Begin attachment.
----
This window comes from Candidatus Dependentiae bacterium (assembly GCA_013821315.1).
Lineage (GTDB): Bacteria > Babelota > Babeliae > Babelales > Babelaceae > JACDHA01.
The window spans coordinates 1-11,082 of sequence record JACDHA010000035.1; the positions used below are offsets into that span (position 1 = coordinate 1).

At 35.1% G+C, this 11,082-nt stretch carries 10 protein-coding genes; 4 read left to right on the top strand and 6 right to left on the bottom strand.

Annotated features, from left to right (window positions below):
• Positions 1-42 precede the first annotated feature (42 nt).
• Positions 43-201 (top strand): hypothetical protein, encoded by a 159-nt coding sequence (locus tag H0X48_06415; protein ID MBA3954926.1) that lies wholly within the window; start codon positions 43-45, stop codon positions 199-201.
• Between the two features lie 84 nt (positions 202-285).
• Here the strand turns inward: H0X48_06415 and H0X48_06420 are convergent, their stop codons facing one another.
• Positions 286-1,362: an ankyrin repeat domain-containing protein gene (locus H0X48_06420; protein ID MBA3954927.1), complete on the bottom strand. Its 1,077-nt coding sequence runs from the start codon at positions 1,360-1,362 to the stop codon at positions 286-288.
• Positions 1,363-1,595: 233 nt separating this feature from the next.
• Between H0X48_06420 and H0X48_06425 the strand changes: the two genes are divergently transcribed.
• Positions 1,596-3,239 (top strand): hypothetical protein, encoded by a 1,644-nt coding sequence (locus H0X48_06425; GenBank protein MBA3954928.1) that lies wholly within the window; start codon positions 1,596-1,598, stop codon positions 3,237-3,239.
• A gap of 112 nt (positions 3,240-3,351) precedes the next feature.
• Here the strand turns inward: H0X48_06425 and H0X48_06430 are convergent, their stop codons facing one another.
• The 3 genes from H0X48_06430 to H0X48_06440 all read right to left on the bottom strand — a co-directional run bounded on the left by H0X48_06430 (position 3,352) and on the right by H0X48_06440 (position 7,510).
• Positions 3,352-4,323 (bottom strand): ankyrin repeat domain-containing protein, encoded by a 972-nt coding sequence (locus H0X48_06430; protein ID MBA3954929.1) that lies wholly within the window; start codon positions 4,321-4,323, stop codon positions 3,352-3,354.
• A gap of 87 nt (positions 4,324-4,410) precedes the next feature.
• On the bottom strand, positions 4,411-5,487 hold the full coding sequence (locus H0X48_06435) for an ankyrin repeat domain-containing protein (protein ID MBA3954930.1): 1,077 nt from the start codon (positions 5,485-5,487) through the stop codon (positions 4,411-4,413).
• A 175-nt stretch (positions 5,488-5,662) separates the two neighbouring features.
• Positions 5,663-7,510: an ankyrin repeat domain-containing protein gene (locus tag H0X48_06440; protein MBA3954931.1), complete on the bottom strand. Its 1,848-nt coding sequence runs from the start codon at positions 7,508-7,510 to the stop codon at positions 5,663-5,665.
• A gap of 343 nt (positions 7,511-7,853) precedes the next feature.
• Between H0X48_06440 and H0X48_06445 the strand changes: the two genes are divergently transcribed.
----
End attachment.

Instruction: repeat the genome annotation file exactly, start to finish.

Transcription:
This window comes from Candidatus Dependentiae bacterium (assembly GCA_013821315.1).
Lineage (GTDB): Bacteria > Babelota > Babeliae > Babelales > Babelaceae > JACDHA01.
The window spans coordinates 1-11,082 of sequence record JACDHA010000035.1; the positions used below are offsets into that span (position 1 = coordinate 1).

At 35.1% G+C, this 11,082-nt stretch carries 10 protein-coding genes; 4 read left to right on the top strand and 6 right to left on the bottom strand.

Annotated features, from left to right (window positions below):
• Positions 1-42 precede the first annotated feature (42 nt).
• Positions 43-201 (top strand): hypothetical protein, encoded by a 159-nt coding sequence (locus tag H0X48_06415; protein ID MBA3954926.1) that lies wholly within the window; start codon positions 43-45, stop codon positions 199-201.
• Between the two features lie 84 nt (positions 202-285).
• Here the strand turns inward: H0X48_06415 and H0X48_06420 are convergent, their stop codons facing one another.
• Positions 286-1,362: an ankyrin repeat domain-containing protein gene (locus H0X48_06420; protein ID MBA3954927.1), complete on the bottom strand. Its 1,077-nt coding sequence runs from the start codon at positions 1,360-1,362 to the stop codon at positions 286-288.
• Positions 1,363-1,595: 233 nt separating this feature from the next.
• Between H0X48_06420 and H0X48_06425 the strand changes: the two genes are divergently transcribed.
• Positions 1,596-3,239 (top strand): hypothetical protein, encoded by a 1,644-nt coding sequence (locus H0X48_06425; GenBank protein MBA3954928.1) that lies wholly within the window; start codon positions 1,596-1,598, stop codon positions 3,237-3,239.
• A gap of 112 nt (positions 3,240-3,351) precedes the next feature.
• Here the strand turns inward: H0X48_06425 and H0X48_06430 are convergent, their stop codons facing one another.
• The 3 genes from H0X48_06430 to H0X48_06440 all read right to left on the bottom strand — a co-directional run bounded on the left by H0X48_06430 (position 3,352) and on the right by H0X48_06440 (position 7,510).
• Positions 3,352-4,323 (bottom strand): ankyrin repeat domain-containing protein, encoded by a 972-nt coding sequence (locus H0X48_06430; protein ID MBA3954929.1) that lies wholly within the window; start codon positions 4,321-4,323, stop codon positions 3,352-3,354.
• A gap of 87 nt (positions 4,324-4,410) precedes the next feature.
• On the bottom strand, positions 4,411-5,487 hold the full coding sequence (locus H0X48_06435) for an ankyrin repeat domain-containing protein (protein ID MBA3954930.1): 1,077 nt from the start codon (positions 5,485-5,487) through the stop codon (positions 4,411-4,413).
• A 175-nt stretch (positions 5,488-5,662) separates the two neighbouring features.
• Positions 5,663-7,510: an ankyrin repeat domain-containing protein gene (locus tag H0X48_06440; protein MBA3954931.1), complete on the bottom strand. Its 1,848-nt coding sequence runs from the start codon at positions 7,508-7,510 to the stop codon at positions 5,663-5,665.
• A gap of 343 nt (positions 7,511-7,853) precedes the next feature.
• Between H0X48_06440 and H0X48_06445 the strand changes: the two genes are divergently transcribed.